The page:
Union and Utica Reservoir Campgrounds
Winter Storm Damage Closures
Notice from Forest Service: "Roads on Stanislaus National Forest suffered extensive damage from winter storms and many will remain closed until at least 2018, including four popular roads." Among the roads with severe damage is the Spicer Reservoir Road leading to Union and Utica reservoirs. The road may be closed for the 2017 season.
Stanislaus National Forest Storm Damage 2017
Union Reservoir and Utica Reservoir are side by side, about 4 miles north of Spicer Meadow Reservoir. Reach the lakes off Spicer Reservoir Road, which leaves Highway 4 twenty-two miles east of Arnold. The road to Union and Utica reservoirs diverges after about a mile. Both reservoirs are about 2 miles off Spicer Reservoir Road.
The reservoirs have a 5 MPH speed limit. Utica Reservoir only permits non-motorized boats. Launch ramps are available at all four campgrounds.
Utica Reservoir has two inviting campgrounds, Sandy Flat with 11 campsites and Rocky Point with 12. Most campsites have at least partial reservoir views. Sites are fairly well separated.
Granite Gulch Group Camp is immediately northwest of Sandy Flat Campground. Granite Gulch is composed of sites #9, 10, and 11 from Sandy Flat. The walk-in group camp can accommodate up to 18 people and 6 tents.
Union Reservoir has two campgrounds: Union West with 18 sites and Union East with 11. Some sites are walk-in. Most campsites have at least partial views of the reservoir. Union West has several level, spacious campsites well suited for RVs or trailers. The approach road to Union West is bumpy in places, but not so much as to keep out RVs.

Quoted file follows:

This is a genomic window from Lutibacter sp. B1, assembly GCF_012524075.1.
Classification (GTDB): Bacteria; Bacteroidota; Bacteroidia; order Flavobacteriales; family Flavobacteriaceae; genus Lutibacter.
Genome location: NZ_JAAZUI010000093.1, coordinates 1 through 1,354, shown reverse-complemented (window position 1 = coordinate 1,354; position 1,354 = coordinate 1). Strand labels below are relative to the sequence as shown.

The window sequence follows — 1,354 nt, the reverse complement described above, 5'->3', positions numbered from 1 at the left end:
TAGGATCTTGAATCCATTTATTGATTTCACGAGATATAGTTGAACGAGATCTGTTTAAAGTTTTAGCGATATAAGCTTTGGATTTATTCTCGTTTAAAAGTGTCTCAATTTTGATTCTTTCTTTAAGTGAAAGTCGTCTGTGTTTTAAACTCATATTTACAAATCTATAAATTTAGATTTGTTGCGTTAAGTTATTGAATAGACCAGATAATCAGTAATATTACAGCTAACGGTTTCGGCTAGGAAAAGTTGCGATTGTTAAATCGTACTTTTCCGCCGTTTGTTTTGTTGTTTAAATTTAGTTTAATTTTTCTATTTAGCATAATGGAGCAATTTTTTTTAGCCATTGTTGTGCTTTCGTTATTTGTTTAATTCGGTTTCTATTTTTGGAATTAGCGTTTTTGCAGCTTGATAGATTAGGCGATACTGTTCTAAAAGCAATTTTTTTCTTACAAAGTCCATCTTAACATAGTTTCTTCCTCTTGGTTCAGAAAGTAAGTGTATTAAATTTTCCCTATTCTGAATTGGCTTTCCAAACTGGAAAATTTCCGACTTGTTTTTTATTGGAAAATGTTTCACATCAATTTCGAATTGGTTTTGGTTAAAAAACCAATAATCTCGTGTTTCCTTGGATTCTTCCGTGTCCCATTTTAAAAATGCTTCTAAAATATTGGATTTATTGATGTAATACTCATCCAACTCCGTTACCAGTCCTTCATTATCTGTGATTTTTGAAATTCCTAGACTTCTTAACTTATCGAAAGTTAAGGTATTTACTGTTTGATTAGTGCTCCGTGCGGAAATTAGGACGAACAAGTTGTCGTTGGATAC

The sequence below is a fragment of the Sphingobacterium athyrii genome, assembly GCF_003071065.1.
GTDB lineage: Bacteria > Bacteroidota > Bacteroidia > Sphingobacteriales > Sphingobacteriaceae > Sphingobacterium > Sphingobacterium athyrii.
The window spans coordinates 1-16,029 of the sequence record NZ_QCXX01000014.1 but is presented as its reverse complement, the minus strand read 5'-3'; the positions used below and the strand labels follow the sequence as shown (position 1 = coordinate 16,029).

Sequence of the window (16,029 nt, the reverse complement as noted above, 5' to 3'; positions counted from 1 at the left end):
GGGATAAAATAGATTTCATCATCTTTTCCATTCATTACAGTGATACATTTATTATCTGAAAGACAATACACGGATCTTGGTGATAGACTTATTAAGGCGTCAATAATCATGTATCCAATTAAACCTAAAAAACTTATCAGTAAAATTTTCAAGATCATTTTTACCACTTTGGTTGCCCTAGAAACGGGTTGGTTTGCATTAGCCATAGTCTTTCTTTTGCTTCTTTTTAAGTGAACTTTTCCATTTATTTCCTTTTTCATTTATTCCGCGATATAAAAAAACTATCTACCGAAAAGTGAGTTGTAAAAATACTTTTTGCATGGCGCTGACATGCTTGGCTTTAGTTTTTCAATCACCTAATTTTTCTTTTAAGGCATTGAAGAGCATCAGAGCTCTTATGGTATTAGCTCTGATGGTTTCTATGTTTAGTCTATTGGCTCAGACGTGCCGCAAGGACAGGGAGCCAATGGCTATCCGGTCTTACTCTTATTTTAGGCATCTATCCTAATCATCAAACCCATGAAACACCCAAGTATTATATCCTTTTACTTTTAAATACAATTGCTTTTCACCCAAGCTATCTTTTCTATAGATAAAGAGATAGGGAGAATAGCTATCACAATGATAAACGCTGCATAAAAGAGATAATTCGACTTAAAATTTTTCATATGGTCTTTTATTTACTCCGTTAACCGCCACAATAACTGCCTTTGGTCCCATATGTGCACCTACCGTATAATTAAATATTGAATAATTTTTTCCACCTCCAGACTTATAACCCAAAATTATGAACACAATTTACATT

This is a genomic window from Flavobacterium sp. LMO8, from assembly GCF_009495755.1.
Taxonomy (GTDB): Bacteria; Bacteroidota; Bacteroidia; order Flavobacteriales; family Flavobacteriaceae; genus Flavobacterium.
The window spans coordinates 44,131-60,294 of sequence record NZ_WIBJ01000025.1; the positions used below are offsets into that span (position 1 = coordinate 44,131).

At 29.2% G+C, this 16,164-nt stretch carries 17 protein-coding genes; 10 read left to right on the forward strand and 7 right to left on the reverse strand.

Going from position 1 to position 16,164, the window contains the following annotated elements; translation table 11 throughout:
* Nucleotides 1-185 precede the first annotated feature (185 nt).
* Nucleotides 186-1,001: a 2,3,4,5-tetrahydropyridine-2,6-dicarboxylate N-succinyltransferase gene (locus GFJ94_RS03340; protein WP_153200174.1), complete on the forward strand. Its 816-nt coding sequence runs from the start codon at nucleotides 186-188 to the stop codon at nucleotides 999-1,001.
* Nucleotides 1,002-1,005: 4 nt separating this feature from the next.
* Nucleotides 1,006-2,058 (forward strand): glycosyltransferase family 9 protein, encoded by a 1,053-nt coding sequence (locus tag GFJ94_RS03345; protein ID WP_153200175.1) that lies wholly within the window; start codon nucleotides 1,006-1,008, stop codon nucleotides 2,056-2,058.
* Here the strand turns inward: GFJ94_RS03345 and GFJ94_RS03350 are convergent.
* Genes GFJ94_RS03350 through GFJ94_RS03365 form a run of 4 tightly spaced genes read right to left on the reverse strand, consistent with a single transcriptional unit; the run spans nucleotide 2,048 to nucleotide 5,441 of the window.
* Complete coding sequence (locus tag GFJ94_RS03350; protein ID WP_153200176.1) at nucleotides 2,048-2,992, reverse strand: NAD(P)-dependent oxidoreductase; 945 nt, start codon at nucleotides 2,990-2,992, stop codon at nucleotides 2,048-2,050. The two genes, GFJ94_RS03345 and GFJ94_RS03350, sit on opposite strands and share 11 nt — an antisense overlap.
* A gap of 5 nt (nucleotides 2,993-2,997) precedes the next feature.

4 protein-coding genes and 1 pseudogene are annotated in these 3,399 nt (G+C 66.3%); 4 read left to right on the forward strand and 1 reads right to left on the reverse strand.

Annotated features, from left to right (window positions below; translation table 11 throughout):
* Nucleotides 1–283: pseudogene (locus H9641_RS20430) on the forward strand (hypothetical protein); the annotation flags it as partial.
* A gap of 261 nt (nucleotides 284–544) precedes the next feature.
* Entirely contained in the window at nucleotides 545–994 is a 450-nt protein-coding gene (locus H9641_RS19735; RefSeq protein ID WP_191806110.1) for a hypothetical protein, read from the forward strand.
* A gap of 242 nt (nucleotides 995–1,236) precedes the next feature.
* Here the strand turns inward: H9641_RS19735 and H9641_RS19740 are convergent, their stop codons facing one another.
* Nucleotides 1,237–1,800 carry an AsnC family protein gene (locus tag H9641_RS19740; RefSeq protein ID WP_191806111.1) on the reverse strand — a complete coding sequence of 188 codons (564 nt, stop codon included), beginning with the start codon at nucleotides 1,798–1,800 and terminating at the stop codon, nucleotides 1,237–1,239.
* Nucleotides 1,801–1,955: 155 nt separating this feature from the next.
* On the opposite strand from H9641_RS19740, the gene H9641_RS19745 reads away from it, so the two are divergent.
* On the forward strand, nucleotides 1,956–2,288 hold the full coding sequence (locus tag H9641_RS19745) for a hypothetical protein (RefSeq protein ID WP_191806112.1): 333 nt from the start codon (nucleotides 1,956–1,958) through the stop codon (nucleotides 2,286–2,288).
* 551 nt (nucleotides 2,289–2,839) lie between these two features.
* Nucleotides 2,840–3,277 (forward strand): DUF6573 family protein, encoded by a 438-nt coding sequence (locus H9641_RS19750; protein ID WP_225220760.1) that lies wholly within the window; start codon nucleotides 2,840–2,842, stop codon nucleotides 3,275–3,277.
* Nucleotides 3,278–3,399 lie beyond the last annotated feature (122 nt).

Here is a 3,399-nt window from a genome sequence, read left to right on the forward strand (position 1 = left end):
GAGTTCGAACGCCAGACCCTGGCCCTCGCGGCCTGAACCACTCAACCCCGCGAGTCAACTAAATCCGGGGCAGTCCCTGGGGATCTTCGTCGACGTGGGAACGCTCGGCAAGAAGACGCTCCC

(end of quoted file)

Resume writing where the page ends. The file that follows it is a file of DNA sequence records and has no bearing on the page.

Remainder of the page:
There is no potable water nor trash service at any of the campgrounds around Union and Utica reservoirs. Trash must be packed out.
Campgrounds without Potable Water
The lack of drinking water at a campground can be an inconvenience, especially for those without an RV or travel trailer. The obvious solution is to bring along a 5 or 7 gallon water canister to use for drinking water, dish washing, and even teeth brushing.
Another solution to consider is to use a quality water filter to filter water from a nearby stream or lake, a process backpackers use all the time. While hand pump filters work well, they can become tiresome. A gravity flow filter is really the best solution for campground use. Simply fill the reservoir with water, hang it from a tree limb, and enjoy clean water filling your water jug at a rate of almost ½ gallon a minute.